Beyond elevating the right leaders, every aspect of Biden’s agenda will depend on the presence of a strong federal workforce with the capacity to administer existing programs and launch new ones. Biden has acknowledged this imperative and requested appropriations from Congress that would underwrite significant new hiring. While sizable, however, those increases generally still are not enough to not fill the capacity gap that has opened up over the last decade, let alone to go beyond simply making up those losses. As Congress dives into budget negotiations in earnest, Democrats should push for even more so that agencies are not only ready to tackle what’s already on their plate more effectively, but also tackle new challenges.
To see what I mean, look at President Biden’s recent executive order requiring employers with over 100 employees to mandate vaccines. To be as effective as possible, that new rule will need to be accompanied by robust enforcement. Unfortunately, the agency responsible for carrying out that enforcement -- the Occupational Safety and Hazard Administration (OSHA) -- has long lacked the capacity to adequately handle its existing responsibilities. And while the Biden administration has proposed increasing the agency’s budget by approximately 12 percent, that will not even be sufficient to return it to 2010 staffing levels (let alone higher levels that were the norm in the 1970s). To give OSHA the best chance of successfully enforcing this new policy, not to mention the administration’s Emergency Temporary Standard and new rules (like standards for those working in extreme heat), the administration and Congress must think bigger.
Despite a host of new independent agency nominations over the summer and in recent days, it’s clear that the Biden administration is still far from giving these the attention they require. Almost nine months into his term, the number of outstanding nominations to these boards has climbed to 22, with six more soon to come. While this brings the administration closer to having filled available Democratic seats, several consequential positions continue to lack nominees. The Federal Communications Commission, for example, has been unable to reinstate net neutrality rules because it is gridlocked 2 Democrats to 2 Republicans, with no nominee named for the open spot. Similarly, the Federal Election Commission remains useless because Biden has not seized an opportunity to nominate a pro-election law majority to the board.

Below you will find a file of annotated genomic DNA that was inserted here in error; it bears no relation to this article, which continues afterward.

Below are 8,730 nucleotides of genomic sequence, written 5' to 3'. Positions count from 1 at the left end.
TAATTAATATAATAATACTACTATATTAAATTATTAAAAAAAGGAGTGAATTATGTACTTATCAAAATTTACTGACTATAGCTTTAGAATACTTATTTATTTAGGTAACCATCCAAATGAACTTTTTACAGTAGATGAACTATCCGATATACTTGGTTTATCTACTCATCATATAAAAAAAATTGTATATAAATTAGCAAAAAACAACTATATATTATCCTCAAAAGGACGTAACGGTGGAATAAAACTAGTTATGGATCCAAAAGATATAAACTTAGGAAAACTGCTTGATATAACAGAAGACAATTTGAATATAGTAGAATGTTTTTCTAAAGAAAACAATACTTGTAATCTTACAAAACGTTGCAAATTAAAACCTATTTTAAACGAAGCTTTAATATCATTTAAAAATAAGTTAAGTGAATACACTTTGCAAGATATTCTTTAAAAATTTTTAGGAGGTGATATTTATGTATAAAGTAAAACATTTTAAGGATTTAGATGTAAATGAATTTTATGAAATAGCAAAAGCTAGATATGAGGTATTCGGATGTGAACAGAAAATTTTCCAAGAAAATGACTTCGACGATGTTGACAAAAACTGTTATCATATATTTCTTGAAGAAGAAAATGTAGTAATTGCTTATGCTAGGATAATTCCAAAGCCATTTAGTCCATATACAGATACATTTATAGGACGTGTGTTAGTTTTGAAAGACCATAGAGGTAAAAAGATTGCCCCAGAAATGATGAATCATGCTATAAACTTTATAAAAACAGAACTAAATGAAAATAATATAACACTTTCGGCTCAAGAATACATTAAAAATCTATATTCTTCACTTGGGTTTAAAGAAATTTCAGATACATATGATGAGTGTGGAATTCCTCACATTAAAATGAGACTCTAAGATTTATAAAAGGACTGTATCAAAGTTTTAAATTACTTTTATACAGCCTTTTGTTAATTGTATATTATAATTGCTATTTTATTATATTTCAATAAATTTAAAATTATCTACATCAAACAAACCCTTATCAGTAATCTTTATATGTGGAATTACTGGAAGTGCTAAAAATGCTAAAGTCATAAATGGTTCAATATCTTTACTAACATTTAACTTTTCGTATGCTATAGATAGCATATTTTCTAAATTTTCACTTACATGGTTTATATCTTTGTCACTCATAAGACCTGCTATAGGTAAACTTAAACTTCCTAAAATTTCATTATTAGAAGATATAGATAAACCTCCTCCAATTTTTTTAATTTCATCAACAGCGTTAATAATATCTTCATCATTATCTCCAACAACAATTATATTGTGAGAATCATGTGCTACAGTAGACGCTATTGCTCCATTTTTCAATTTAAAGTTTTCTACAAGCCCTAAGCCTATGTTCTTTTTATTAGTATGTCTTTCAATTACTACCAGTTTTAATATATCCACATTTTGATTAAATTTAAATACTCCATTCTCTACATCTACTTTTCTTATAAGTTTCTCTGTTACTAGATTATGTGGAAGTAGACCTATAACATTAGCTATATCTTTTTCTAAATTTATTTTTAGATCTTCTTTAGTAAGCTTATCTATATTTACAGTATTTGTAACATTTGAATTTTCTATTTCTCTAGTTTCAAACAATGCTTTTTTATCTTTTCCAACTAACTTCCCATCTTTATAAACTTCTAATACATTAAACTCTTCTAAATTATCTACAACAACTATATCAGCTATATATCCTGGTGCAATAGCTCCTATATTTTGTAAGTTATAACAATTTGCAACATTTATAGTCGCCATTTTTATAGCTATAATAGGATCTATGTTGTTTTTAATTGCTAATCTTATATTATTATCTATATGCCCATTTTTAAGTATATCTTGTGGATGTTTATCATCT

Meanwhile, many of those that Biden has nominated are still months from confirmation thanks to a broken Senate process (we’ve suggested a fix for that here). That means that the CFTC, for instance, is likely to lose its quorum for a period of time this fall. Troublingly, similar problems may be just over the horizon if Biden doesn’t act fast. Acting FCC Chair Jessica Rosenworcel, for example, will be required to step down in January, which could leave the commission with a Republican majority if no nominee has been confirmed by then. A failure to act proactively to fill upcoming vacancies could also create missed opportunities at the United States Postal Service, where nominations to replace Postmaster General Louis DeJoy-backers Ron Bloom and John Barger in December could bring DeJoy’s reign of terror to an end.
Want more? Check out some of the pieces that we have published or contributed research or thoughts to in the last week: